COLUMBIA, S.C. (AP) — A 47-year-old banking worker and military veteran with a spotless criminal record for more than 20 years was sentenced Tuesday to spend the rest of his life in prison for two ambushes on police officers in South Carolina that killed one deputy and wounded three others.
Records show Christian McCall was making nearly $100,000 a year at Wells Fargo with two kids and a wife in a Charlotte, North Carolina, suburb when his life started slowly unraveling.
McCall was drinking a gallon-and-a half (5.5 liters) of whisky a week, his marriage was falling apart and he was in a tenuous place with his job when he snapped Jan. 18, beat his wife, then went into military mode hiding out in the woods as police searched for him, authorities said.
McCall's military training kicked in "because of alcohol and fear," defense attorney Harry Dest said in a York County courtroom filled with uniformed police officers.
McCall pleaded guilty to murder and several other charges Tuesday, agreeing to never appeal in exchange for prosecutors not seeking the death penalty.
Solicitor Kevin Brackett started his presentation with a 911 call made by McCall's wife of about 20 years. She first calmly told the operator she needed an officer because her husband grabbed her arms and threw her around. She then began crying and screaming as McCall beat her again, then she said he was grabbing weapons and ammunition and heading for the woods behind their home in York County, about 10 miles (16 kilometers) south of Charlotte, according to the 911 call.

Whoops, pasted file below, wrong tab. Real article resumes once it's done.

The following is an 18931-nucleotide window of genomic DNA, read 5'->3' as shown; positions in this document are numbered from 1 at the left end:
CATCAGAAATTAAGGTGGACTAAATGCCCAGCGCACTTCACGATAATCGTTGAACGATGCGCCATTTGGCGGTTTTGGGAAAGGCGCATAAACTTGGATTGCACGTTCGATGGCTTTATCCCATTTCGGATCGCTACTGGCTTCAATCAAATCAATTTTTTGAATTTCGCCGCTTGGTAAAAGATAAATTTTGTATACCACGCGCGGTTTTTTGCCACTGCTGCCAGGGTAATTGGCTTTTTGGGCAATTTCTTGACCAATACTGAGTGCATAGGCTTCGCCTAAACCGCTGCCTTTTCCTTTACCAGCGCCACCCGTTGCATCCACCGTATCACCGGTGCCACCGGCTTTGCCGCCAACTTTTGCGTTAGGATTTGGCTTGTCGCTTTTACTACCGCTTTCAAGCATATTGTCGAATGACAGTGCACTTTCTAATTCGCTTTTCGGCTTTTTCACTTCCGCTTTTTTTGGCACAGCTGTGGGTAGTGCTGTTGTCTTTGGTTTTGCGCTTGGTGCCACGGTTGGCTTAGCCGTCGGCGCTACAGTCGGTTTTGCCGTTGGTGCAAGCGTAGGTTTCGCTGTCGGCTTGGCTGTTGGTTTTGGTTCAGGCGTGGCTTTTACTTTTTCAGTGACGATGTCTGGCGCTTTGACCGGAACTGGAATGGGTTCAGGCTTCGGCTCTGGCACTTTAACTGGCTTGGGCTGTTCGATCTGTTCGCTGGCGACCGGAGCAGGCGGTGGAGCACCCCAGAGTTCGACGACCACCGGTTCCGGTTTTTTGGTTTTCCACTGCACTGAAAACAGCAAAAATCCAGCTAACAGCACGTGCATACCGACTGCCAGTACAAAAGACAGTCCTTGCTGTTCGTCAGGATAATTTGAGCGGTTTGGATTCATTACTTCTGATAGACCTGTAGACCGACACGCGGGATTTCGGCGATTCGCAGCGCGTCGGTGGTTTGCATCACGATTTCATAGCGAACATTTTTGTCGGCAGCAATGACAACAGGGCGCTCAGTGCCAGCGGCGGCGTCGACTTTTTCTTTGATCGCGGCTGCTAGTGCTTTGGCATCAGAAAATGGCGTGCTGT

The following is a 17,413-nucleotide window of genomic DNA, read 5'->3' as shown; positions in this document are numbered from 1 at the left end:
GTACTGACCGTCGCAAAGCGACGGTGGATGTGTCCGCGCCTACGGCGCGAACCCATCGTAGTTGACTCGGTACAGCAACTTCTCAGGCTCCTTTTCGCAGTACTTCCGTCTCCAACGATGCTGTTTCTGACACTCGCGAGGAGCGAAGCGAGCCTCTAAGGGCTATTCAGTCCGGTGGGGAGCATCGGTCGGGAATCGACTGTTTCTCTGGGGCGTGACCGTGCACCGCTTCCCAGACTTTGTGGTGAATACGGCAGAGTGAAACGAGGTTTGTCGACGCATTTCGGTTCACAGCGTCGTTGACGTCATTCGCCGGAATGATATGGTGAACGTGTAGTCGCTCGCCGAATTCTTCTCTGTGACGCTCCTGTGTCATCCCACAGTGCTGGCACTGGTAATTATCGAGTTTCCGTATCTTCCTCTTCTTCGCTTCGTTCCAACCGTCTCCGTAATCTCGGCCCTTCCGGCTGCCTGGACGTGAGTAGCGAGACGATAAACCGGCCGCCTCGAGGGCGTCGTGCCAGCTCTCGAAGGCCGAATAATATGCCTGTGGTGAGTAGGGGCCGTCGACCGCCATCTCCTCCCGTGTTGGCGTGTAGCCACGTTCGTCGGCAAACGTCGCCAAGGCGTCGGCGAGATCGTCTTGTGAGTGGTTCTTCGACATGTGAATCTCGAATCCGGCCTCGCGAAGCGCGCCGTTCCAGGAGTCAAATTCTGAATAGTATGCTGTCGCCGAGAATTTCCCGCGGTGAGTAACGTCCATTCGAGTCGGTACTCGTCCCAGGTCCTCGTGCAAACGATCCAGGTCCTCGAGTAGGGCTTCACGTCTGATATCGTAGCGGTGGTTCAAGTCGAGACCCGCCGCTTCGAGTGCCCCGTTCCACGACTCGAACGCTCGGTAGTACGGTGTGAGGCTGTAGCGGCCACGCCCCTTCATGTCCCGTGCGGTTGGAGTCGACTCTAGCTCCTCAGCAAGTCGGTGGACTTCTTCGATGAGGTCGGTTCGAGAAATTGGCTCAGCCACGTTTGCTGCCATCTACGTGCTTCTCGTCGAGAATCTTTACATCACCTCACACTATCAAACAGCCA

McCall first hid behind trees and shot a York County Sheriff's deputy using a police dog to track him with a rifle and ammunition so powerful the bullet went through a 6-inch (15-centimeter) diameter tree, Brackett said.
A helicopter with a heat-sensing camera tracked McCall on the chilly night, but officers couldn't get to him before it had to refuel, the prosecutor said.
After the chopper got back in the air, officers spotted what looked like a person hiding under a boat. But instead, McCall was under a deck and ambushed York County detective Mike Doty, who was killed, and two other officers as they walked toward the boat, Brackett said.
The wounded officers fired back and took McCall into custody. He had a pistol and a rifle, a knife, a hatchet and six 30-round magazines of ammunition, Brackett said.
McCall was pushed into the courtroom Tuesday in a wheelchair, still suffering from injuries from the shooting. He did stand to apologize to the family and friends of Doty and the wounded officers.
"I would like to reiterate my deep remorse for the unimaginable pain and suffering I have caused the family and friends of officer Doty and everyone affected by my actions," McCall said. "I hope to devote the rest of my life to doing the most good and helping as many people as my circumstances will allow."
McCall was a military veteran, honorably discharged from the Army in 1999 with the rank of specialist, according to Army records. Records obtained by The Associated Press show McCall was making nearly $86,000 a year as a technical team leader at Wells Fargo, according to a 2014 bankruptcy filing. The only criminal blemish on his record was a 1994 arrest for shoving a police officer in a fight.
Dest read a letter where McCall said while in jail he thought a lot about a son he and his wife lost during childbirth 18 years ago.
"The pain we experienced from our loss is indescribable," McCall wrote. "Knowing I have caused similar suffering to others is massively horrifying."
Doty's father said his family has forgiven McCall because that is what their son would want.
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